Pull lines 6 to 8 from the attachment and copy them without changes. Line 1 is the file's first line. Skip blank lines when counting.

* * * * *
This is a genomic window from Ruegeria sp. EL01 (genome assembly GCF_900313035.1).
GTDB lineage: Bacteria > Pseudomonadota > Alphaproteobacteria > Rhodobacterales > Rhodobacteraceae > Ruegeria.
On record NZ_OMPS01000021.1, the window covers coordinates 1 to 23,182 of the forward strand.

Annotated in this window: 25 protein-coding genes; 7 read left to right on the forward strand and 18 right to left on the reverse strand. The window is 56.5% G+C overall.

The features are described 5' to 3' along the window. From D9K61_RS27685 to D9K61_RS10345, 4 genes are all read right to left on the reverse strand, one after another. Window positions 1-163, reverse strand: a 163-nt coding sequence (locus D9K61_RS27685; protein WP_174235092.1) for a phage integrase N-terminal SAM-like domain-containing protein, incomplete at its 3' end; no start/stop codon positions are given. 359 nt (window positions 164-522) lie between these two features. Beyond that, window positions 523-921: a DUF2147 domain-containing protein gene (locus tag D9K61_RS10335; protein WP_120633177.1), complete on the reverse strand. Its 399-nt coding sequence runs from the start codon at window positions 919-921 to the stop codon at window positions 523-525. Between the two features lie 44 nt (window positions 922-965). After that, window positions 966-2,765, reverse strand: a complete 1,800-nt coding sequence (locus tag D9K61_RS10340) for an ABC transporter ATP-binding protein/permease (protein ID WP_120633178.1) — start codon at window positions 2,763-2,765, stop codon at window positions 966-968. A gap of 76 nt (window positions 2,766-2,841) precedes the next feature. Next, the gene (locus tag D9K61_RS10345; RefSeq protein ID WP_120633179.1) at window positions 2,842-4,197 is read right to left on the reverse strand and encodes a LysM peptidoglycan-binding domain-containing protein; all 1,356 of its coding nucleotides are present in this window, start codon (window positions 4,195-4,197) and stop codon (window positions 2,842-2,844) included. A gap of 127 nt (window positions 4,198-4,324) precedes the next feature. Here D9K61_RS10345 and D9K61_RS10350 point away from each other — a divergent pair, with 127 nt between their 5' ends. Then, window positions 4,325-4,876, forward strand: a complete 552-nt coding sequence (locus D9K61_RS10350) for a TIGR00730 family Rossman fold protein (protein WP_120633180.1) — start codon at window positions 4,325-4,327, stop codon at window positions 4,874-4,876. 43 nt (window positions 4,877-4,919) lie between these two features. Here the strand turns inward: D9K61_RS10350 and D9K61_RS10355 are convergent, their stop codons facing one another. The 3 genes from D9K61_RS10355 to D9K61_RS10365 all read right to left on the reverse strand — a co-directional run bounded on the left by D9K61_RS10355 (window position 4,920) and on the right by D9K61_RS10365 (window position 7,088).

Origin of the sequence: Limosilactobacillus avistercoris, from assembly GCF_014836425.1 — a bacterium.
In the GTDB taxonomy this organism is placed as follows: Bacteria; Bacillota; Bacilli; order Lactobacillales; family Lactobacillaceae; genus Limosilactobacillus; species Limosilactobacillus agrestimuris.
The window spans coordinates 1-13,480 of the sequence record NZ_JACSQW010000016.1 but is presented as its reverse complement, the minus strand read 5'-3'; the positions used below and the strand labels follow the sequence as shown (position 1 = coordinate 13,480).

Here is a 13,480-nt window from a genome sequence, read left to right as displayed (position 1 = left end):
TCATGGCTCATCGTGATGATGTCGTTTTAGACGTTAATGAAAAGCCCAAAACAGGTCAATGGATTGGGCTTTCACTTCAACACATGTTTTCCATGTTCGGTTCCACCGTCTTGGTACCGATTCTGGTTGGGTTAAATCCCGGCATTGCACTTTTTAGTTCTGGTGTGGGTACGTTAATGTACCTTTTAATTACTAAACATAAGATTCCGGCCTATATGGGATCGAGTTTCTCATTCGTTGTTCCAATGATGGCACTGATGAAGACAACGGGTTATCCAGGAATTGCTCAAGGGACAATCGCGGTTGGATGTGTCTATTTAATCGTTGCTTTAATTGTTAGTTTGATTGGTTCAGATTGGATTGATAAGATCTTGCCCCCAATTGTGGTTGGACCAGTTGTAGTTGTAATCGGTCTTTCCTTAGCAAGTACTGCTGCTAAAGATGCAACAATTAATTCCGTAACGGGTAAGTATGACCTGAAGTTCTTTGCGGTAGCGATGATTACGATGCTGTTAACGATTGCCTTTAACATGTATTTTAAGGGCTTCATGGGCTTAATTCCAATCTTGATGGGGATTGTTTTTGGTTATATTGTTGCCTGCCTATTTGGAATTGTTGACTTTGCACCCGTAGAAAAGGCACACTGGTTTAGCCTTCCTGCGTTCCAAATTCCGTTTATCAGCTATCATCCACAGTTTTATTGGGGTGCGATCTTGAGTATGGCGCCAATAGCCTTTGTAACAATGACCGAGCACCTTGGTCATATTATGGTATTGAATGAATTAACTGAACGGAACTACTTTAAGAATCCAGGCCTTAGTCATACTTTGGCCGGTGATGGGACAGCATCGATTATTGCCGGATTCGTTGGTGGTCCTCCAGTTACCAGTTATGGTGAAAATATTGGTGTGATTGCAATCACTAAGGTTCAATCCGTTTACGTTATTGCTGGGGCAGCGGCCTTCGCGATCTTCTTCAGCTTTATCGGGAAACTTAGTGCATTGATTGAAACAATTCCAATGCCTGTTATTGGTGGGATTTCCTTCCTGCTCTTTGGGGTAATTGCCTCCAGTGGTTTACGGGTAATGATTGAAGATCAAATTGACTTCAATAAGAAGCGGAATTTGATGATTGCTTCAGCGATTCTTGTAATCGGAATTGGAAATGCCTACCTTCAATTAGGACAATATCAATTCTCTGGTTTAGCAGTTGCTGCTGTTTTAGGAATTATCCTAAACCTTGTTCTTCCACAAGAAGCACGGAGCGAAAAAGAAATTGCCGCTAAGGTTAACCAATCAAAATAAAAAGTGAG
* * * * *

Origin of the sequence: Limosilactobacillus avistercoris, from assembly GCF_014836425.1 — a bacterium.
In the GTDB taxonomy this organism is placed as follows: Bacteria; Bacillota; Bacilli; order Lactobacillales; family Lactobacillaceae; genus Limosilactobacillus; species Limosilactobacillus agrestimuris.
The window spans coordinates 1-13,480 of the sequence record NZ_JACSQW010000016.1 but is presented as its reverse complement, the minus strand read 5'-3'; the positions used below and the strand labels follow the sequence as shown (position 1 = coordinate 13,480).